Objective: The purpose of the study is to examine the association between cardiovascular disease and its risk factors and the incidence of age-related maculopathy.
Participants: A population of 3583 adults (range, 43-86 years of age at baseline) living in Beaver Dam, Wisconsin, was studied at baseline and 5 years later.
Methods: Standardized protocols for physical examination, blood collection, administration of a questionnaire, and stereoscopic color fundus photography to determine age-related maculopathy were used. Standard univariate and multivariate analyses were performed.
Main outcome measures: Incidence and progression of age-related maculopathy were measured.
Results: After controlling for age and gender, the authors found both higher systolic blood pressure (odds ratio [OR] per 10 mmHg, 1.16; 95% confidence interval [CI] 1.05, 1.27) and uncontrolled treated hypertension (OR 1.98, 95% CI 1.00, 3.94) were related to the incidence of retinal pigment epithelial depigmentation. After controlling for age and gender, the authors found that both blood pressure and uncontrolled treated hypertension were not significantly associated with an increased risk of having exudative macular degeneration develop (for systolic blood pressure, OR 1.18, 95% CI 0.95, 1.45; for uncontrolled treated hypertension, OR 2.10, 95% CI 0.54, 8.11). After controlling for age and gender, the authors found higher pulse pressure was significantly associated with increased incidence of retinal pigment epithelial depigmentation (OR per 10 mmHg 1.27, 95% CI 1.14, 1.42) and exudative macular degeneration (OR per 10 mmHg 1.29, 95% CI 1.02, 1.65). These relations remained significant after controlling for other risk factors in multivariable analyses.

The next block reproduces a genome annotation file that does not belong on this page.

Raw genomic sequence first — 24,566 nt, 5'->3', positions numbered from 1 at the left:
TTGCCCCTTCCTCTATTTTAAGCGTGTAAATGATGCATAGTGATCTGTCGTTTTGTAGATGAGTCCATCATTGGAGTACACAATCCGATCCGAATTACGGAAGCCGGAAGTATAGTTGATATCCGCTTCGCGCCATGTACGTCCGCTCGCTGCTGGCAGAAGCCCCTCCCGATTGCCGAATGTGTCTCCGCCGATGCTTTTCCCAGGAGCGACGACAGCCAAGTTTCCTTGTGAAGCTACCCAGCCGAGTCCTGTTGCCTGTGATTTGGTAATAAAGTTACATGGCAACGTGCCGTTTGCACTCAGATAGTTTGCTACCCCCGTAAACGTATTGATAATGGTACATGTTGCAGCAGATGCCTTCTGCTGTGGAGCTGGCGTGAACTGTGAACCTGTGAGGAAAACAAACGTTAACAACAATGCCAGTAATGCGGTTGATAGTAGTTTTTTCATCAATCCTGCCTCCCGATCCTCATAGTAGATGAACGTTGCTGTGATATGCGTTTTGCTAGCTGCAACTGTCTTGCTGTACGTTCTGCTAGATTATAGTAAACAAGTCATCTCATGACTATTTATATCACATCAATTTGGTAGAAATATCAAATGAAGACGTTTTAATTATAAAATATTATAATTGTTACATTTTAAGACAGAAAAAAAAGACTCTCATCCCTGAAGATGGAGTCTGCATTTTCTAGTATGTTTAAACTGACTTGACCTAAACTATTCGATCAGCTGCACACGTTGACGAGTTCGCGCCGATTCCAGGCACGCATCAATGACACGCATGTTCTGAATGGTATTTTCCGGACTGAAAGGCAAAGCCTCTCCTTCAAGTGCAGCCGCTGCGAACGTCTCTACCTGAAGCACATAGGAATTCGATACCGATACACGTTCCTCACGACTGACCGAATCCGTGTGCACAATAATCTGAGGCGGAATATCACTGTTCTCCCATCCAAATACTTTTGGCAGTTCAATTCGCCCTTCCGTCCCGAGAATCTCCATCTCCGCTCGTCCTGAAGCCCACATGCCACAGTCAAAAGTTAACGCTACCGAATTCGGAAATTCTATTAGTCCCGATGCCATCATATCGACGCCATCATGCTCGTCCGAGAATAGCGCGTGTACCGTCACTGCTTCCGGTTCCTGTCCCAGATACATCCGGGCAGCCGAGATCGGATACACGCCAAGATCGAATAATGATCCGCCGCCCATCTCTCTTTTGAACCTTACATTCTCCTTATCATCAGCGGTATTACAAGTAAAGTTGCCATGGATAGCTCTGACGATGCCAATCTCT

Conclusions: These findings indicate modest relations between higher pulse pressure (a presumed indicator of atherosclerotic vascular disease) and uncontrolled hypertension with increased 5-year incidence of retinal pigment epithelial depigmentation. Overall, however, data from this study show neither consistent nor strong relations between cardiovascular disease and most of its risk factors with the incidence of lesions associated with age-related maculopathy.